The summer growing season is over and now it’s time to get ready for spring. Cooler temperatures make gardening chores much more pleasant. One of those chores is planting garlic. I live in winter hardiness zone 7. The best time to plant garlic for my area is around mid-October to mid-November. The garlic will start growing its roots before the cold air settles in to help it get ready for the early spring growth.
There are two different varieties of garlic – softneck and hardneck.
The softneck variety has a flexible stem which enables the garlic to be braided for drying. The shelf life is about 9-12 months. It’s a good garlic to grow in milder climates.
The hardneck variety has a hard central stem which flowers in the spring. It’s called a scape and can be cut and used in cooking. The cloves are larger than the softneck variety which makes them easier to peel. The shelf life is up to 6 months.
Before planting garlic, the papery skin has to be peeled off and each clove needs to be separated from the bulb. The skin covering each separate clove can stay on to help protect it from rotting.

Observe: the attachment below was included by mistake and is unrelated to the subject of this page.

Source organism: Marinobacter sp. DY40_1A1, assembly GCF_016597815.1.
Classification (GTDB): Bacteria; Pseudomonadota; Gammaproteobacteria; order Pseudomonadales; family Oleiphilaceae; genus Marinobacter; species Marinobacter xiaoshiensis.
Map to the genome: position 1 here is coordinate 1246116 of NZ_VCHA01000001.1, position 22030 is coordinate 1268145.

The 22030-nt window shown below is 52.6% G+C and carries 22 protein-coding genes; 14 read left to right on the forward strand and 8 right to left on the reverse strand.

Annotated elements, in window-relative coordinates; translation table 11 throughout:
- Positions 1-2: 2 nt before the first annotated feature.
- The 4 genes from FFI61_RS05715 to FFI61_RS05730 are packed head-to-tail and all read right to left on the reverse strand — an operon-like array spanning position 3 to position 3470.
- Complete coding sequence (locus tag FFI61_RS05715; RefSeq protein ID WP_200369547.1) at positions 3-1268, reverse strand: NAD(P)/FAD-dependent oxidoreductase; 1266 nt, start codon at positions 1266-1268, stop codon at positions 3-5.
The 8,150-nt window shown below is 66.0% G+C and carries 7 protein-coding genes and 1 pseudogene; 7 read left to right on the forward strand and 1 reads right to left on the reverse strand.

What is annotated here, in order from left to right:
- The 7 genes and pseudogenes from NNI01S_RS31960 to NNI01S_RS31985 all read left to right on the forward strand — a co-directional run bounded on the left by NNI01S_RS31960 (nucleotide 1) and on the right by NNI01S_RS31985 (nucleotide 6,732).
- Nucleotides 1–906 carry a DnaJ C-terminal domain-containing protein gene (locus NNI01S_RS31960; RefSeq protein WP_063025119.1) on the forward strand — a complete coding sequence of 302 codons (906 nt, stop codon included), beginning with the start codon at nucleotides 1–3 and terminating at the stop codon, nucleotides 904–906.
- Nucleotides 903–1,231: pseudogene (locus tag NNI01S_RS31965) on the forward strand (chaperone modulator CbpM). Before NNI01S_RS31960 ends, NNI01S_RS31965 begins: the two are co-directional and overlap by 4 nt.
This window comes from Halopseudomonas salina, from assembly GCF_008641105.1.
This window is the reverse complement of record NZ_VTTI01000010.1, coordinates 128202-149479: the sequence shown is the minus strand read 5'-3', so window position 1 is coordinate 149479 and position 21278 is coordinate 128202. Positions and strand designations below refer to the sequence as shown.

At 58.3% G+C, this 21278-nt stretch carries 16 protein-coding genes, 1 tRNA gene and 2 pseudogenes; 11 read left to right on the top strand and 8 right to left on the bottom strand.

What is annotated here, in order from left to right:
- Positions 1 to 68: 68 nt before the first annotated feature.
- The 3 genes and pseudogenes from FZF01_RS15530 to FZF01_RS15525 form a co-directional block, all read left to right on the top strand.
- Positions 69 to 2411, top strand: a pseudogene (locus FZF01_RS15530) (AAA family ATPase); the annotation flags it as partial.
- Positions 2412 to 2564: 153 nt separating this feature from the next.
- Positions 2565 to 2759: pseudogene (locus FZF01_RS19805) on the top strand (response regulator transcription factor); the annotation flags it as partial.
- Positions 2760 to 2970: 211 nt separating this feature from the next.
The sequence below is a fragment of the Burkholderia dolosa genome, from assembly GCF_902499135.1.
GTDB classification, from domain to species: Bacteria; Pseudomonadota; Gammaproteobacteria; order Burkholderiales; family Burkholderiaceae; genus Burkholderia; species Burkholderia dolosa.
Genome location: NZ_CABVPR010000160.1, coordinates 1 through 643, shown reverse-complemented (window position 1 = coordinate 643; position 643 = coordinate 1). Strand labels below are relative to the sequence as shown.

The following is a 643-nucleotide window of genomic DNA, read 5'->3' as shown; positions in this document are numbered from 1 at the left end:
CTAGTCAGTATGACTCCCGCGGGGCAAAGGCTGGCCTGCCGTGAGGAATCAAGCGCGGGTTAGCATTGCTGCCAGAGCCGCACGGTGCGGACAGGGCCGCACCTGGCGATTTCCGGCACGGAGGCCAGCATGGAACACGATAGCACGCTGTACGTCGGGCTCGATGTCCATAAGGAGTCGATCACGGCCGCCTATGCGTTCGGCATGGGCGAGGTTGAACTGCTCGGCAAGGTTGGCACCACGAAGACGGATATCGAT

I plant my garlic 6″ apart in a 3′ wide bed. To make the job easier, I use a template to mark the holes, then I remove the template and dig a hole that is about 3″ deep. This allows me to cover each clove with 1 1/2″ to 2″ of compost.
When planting garlic, make sure the pointed part of the clove is sticking up and the straight, flat side is down.
The garlic will send up green shoots in early spring (or sometimes a few weeks after it is planted in the fall) and be ready for harvesting around mid-June.
I order my garlic from Southern Exposure Seed Exchange in Mineral, Virginia (southernexposure.com). Popular varieties can sell out quickly, so it’s best to order earlier in the summer for fall shipment.
Enjoy the fall weather, and go plant some garlic!